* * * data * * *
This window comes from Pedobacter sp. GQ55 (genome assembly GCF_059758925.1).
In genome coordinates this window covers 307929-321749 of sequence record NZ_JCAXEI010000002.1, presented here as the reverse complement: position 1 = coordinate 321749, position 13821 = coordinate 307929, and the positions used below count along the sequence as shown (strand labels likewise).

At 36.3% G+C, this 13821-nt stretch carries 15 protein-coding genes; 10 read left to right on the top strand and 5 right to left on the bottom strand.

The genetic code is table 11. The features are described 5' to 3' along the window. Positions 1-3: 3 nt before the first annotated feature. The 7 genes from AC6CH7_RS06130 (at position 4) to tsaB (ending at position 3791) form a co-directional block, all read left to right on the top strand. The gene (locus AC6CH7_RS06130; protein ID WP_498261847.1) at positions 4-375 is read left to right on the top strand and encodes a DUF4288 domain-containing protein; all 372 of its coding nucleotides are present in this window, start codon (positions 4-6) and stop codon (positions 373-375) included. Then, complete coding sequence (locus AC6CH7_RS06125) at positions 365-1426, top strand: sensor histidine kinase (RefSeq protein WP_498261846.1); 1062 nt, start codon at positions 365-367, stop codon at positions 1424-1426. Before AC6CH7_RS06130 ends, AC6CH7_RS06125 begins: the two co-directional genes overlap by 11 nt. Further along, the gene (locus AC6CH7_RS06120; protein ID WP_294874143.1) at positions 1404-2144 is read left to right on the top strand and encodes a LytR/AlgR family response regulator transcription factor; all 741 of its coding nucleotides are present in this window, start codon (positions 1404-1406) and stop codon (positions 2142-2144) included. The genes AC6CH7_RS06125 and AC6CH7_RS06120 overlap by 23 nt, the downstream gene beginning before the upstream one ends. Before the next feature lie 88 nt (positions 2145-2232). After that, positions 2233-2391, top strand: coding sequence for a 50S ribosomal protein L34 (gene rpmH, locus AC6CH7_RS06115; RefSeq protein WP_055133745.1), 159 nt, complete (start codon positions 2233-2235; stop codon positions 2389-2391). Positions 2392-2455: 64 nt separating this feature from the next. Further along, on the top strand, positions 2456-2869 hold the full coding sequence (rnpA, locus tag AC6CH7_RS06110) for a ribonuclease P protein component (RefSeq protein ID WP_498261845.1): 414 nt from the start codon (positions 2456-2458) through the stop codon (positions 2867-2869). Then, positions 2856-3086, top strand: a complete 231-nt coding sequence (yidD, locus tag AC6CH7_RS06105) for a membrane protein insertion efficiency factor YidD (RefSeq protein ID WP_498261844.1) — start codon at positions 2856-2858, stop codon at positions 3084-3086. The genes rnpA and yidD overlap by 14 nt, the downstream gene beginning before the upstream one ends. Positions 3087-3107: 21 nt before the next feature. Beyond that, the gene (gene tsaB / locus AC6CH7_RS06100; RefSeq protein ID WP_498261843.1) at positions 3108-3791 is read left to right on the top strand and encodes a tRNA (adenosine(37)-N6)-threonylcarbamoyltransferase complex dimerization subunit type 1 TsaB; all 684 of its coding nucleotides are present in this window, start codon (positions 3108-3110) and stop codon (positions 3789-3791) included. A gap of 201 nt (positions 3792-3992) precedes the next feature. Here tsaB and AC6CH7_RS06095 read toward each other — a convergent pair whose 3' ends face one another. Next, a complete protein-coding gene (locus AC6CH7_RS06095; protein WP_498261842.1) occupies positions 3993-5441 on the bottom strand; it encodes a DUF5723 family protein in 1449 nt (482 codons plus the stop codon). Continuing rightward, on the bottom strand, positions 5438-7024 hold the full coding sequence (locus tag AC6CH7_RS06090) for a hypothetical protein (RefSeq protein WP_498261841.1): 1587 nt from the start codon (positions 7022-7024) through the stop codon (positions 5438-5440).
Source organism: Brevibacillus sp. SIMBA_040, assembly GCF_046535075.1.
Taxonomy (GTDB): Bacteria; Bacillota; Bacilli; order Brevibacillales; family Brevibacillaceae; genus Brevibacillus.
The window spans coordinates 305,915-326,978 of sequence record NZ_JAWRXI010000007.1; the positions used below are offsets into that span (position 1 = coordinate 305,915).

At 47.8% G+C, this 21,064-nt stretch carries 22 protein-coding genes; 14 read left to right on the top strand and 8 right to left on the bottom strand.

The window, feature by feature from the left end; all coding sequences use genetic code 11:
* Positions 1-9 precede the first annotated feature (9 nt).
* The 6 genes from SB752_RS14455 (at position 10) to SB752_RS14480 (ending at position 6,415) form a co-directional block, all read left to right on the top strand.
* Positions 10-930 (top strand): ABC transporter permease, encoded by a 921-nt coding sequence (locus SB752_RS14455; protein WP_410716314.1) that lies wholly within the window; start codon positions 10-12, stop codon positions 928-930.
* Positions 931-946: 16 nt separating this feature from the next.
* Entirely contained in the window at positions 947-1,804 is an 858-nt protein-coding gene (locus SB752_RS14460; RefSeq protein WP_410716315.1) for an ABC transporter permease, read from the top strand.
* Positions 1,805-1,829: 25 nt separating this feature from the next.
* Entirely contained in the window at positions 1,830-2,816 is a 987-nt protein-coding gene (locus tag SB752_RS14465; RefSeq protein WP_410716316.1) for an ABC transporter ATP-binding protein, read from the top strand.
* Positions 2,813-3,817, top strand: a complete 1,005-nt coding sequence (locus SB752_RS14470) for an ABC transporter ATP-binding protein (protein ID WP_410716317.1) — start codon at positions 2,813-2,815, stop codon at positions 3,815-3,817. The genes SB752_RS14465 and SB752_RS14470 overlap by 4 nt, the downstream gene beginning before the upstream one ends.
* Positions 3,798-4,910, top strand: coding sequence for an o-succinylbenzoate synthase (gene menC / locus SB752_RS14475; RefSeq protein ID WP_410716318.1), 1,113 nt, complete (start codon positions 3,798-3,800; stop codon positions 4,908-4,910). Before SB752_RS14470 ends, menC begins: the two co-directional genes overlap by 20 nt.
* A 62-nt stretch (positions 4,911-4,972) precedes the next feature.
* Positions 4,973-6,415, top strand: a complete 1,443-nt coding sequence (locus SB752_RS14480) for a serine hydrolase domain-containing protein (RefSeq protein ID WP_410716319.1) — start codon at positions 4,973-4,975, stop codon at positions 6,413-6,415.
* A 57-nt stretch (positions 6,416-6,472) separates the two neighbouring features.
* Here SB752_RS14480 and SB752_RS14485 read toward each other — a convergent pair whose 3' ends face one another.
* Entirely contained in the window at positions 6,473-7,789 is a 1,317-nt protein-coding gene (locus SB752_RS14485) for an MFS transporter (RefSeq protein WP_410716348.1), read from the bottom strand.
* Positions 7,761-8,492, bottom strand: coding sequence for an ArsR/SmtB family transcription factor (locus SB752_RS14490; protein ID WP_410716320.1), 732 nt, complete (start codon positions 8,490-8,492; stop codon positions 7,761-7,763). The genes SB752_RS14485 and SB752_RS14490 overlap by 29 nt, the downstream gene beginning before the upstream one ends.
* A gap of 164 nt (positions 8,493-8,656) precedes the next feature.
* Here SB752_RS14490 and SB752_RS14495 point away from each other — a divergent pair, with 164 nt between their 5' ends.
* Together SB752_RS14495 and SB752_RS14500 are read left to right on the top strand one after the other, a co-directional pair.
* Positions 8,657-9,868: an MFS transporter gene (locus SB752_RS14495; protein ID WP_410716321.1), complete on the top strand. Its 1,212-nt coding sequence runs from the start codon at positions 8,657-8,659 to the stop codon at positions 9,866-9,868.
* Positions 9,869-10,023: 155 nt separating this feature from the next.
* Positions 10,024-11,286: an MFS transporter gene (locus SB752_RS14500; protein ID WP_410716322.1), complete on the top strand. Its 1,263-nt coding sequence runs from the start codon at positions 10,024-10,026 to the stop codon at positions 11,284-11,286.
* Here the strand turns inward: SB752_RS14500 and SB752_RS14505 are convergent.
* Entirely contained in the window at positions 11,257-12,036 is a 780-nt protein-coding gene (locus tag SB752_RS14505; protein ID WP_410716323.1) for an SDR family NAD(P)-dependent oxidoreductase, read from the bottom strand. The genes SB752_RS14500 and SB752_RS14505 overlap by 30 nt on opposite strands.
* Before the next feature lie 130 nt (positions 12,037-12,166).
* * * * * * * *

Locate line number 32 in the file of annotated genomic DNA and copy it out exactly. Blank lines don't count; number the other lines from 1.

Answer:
* Entirely contained in the window at positions 11,257-12,036 is a 780-nt protein-coding gene (locus tag SB752_RS14505; protein ID WP_410716323.1) for an SDR family NAD(P)-dependent oxidoreductase, read from the bottom strand. The genes SB752_RS14500 and SB752_RS14505 overlap by 30 nt on opposite strands.